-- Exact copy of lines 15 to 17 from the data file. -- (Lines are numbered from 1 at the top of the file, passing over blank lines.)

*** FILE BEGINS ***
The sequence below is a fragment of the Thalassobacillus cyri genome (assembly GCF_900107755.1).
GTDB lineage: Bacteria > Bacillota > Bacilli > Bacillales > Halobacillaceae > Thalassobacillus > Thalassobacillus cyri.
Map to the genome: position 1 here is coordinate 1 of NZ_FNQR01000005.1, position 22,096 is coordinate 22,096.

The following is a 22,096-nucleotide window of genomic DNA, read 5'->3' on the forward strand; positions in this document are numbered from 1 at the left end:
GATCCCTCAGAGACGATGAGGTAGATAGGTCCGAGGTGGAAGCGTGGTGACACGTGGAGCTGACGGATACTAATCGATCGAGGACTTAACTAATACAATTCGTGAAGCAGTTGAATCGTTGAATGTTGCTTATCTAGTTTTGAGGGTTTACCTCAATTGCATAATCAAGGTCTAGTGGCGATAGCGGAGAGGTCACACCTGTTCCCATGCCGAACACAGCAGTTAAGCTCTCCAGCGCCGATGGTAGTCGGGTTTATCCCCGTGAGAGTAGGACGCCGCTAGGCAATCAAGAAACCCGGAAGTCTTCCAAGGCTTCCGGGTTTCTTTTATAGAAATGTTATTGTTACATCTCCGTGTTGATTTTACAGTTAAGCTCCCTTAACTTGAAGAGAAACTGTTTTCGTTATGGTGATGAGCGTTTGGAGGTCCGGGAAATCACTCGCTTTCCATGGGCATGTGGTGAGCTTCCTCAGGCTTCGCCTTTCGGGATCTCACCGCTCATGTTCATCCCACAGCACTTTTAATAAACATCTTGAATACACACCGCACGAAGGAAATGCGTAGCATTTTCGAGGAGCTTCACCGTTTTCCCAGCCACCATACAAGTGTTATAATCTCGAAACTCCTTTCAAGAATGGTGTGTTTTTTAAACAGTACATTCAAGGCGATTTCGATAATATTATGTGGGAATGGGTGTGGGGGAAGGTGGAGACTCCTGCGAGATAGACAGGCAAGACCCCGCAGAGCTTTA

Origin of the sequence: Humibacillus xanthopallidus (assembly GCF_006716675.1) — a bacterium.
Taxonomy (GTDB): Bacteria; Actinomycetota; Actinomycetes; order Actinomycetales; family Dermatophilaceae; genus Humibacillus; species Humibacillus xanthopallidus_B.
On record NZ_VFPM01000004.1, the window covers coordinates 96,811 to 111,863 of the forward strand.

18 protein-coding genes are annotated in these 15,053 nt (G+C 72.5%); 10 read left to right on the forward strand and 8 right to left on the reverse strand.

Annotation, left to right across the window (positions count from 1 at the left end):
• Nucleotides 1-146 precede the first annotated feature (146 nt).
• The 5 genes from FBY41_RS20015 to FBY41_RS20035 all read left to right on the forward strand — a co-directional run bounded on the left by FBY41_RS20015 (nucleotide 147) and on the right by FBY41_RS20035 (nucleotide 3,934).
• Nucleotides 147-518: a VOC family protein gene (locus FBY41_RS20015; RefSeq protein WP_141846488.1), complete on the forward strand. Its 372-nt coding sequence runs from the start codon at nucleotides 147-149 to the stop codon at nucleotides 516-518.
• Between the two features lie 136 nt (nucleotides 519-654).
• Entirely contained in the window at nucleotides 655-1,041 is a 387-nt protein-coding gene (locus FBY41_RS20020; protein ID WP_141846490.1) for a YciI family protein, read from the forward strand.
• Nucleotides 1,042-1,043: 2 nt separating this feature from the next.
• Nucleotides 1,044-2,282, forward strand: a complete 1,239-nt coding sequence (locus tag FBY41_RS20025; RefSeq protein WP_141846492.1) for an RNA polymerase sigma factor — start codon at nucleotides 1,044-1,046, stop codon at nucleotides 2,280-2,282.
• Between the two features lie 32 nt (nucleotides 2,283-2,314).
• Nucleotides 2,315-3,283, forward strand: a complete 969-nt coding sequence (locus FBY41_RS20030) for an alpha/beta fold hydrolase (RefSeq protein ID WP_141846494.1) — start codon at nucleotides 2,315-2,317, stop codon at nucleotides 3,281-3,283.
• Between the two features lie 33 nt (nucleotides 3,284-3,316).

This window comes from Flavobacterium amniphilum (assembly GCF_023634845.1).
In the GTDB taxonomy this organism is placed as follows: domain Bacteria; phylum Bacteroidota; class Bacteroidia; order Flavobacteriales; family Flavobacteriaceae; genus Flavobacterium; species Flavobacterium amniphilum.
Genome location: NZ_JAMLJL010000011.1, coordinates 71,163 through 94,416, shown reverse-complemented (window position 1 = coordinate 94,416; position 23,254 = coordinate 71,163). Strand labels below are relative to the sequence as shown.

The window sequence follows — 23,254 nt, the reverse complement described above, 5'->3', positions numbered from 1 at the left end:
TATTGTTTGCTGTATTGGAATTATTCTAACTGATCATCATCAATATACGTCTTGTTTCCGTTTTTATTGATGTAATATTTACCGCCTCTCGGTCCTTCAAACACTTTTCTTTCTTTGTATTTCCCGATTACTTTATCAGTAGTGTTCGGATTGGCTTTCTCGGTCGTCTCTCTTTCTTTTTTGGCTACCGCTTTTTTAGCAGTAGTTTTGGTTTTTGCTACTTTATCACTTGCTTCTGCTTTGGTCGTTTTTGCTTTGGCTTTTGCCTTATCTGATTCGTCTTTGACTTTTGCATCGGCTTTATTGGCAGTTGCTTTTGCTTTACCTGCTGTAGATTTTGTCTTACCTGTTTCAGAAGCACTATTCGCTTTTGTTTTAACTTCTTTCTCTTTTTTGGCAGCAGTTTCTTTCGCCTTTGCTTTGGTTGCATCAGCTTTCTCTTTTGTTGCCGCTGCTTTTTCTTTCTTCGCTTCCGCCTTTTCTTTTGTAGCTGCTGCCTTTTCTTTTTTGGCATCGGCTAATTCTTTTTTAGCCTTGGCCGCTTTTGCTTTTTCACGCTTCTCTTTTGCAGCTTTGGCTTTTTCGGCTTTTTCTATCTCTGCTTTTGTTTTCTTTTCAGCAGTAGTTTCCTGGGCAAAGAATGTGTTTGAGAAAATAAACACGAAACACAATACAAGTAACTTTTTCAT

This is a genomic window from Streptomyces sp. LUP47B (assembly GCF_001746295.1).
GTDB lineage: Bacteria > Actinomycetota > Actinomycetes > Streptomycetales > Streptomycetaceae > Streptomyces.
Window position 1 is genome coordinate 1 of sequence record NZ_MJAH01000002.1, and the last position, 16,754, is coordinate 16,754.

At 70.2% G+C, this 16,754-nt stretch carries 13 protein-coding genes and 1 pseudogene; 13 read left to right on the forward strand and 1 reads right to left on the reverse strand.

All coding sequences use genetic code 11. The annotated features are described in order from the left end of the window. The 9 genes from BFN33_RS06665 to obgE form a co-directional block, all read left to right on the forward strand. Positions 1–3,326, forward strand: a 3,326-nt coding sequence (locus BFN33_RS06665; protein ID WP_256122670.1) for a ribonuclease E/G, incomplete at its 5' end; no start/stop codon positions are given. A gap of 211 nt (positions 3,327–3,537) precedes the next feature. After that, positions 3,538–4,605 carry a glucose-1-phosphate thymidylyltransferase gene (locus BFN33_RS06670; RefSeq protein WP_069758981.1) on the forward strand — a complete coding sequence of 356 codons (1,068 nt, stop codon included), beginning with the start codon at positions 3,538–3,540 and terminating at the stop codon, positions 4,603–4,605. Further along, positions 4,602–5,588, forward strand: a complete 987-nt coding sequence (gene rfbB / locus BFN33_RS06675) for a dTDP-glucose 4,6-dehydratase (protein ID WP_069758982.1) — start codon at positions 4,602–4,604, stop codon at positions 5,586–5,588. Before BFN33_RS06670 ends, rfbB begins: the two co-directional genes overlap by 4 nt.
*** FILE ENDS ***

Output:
• Entirely contained in the window at nucleotides 655-1,041 is a 387-nt protein-coding gene (locus FBY41_RS20020; protein ID WP_141846490.1) for a YciI family protein, read from the forward strand.
• Nucleotides 1,042-1,043: 2 nt separating this feature from the next.
• Nucleotides 1,044-2,282, forward strand: a complete 1,239-nt coding sequence (locus tag FBY41_RS20025; RefSeq protein WP_141846492.1) for an RNA polymerase sigma factor — start codon at nucleotides 1,044-1,046, stop codon at nucleotides 2,280-2,282.